Enterprise IT at Cisco (2004)
Question: How well did Solviks’ model work? Did it have the desired effect of turning managers into IT enthusiasts? Answer: At Cisco, Pete Solvik was considered a “visionary” and a “cult-like figure” to many managers because of his innovative ideas on how to use IT to change the company. (Aungle video). During Solviks’ rein, Cisco was growing at an exponential rate and it was John Chambers’ attitude that as long as they were growing, the business units could spend whatever they wanted on IT. (Id.) Solvik wanted an enterprise IT solution to manage inventory and manufacturing so he chose Oracle, a single-vendor solution, to help manage Cisco’s inventory and manufacturing processes. (Id.) Unfortunately, while this made it easier to implement globally, it later created problems when Boston came on board and wanted to upgrade and streamline the system.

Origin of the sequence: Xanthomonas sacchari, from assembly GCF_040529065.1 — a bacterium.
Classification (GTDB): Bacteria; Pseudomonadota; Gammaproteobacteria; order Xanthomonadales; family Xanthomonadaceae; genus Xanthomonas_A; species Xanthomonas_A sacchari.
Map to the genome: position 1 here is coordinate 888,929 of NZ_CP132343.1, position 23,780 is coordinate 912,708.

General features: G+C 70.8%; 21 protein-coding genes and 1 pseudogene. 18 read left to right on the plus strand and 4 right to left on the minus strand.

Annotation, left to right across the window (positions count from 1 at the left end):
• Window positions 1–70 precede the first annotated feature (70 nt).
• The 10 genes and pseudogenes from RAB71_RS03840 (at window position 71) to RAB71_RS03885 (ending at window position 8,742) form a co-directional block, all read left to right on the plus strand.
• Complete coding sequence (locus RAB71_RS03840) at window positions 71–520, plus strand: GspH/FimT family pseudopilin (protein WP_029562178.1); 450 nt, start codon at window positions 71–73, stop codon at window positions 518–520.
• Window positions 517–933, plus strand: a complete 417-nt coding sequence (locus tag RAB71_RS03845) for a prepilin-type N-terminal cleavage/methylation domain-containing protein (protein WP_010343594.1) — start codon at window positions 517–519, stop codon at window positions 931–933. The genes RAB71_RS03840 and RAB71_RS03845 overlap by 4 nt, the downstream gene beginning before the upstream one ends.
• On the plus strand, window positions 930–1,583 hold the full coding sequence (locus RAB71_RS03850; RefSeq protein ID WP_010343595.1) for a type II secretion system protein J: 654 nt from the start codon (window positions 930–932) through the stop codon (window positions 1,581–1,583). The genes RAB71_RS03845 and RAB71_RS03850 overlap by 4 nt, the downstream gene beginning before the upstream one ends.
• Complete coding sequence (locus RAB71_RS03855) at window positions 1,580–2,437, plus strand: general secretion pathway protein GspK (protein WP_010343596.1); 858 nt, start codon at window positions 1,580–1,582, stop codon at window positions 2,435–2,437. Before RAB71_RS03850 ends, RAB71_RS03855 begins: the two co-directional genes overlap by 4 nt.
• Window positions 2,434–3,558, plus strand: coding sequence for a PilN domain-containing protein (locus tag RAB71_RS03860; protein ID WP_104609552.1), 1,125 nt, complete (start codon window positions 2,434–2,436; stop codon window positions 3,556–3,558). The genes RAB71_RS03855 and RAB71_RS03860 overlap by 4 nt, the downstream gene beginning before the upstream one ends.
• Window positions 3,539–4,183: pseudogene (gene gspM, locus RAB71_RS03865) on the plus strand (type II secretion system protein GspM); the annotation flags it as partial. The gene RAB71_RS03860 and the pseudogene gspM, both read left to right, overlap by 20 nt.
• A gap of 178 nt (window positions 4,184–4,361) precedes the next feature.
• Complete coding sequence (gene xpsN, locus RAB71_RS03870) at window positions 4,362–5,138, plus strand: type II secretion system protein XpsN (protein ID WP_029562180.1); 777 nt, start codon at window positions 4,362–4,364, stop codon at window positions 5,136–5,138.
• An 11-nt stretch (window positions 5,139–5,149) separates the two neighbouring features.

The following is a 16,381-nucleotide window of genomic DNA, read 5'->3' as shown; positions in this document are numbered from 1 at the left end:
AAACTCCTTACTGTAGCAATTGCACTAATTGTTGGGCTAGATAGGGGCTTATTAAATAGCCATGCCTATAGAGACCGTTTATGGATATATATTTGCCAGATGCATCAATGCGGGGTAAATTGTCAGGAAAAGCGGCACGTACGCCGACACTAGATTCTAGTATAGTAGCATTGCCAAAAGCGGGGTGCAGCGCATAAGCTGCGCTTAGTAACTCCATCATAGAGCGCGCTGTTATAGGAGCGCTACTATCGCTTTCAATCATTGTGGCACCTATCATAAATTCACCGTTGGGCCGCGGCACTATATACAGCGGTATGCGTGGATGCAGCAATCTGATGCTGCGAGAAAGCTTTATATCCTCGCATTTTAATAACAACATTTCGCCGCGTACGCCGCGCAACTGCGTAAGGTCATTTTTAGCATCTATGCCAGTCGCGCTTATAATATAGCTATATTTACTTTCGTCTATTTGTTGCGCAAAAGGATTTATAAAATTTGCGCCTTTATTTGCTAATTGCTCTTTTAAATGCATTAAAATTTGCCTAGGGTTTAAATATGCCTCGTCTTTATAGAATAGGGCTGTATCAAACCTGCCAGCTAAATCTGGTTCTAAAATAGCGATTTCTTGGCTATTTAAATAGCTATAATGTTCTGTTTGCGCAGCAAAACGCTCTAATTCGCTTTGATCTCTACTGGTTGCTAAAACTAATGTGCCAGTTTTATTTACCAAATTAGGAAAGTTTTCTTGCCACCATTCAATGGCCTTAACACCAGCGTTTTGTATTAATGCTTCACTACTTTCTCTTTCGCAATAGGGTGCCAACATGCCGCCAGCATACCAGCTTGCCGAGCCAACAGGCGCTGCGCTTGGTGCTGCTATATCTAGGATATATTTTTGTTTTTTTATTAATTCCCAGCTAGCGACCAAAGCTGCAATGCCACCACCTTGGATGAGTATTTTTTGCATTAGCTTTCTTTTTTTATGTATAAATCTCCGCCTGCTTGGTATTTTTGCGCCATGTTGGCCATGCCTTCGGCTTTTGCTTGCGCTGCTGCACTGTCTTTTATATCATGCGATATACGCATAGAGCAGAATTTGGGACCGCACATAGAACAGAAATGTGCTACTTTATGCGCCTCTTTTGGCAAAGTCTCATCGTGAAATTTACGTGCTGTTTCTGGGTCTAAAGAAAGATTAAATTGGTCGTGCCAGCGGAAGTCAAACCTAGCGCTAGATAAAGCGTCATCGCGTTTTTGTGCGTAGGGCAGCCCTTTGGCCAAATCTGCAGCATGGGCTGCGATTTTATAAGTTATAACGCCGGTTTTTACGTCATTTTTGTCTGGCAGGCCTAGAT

Prior to Solvik, IT was always an internally oriented cost center, but Solvik moved Cisco’s IT organization out of finance and into the customer advocacy group. (Case study, p. 3). This meant that IT spending was no longer thought of as “overhead” and now each business unit manager was responsible for their own investment decisions; it became a client-funded project system. However, Oracle didn’t have all the functionality required by each segment of the business and even though ERP systems are “designed to plan and integrate processes, enforce data integrity, and better manage resources”, managers needed to customize it to their needs. (Bendoly, p.79). Managers remained enthusiastic because they were given the freedom to purchase and install whatever they wanted to sit on the Oracle platform. As a result, inconsistencies developed between different business units and even within the different regions of a specific segment. (McAfee, p. 104). For example, the sales team in Europe and the sales team in the US each created different tools for the same process but they...
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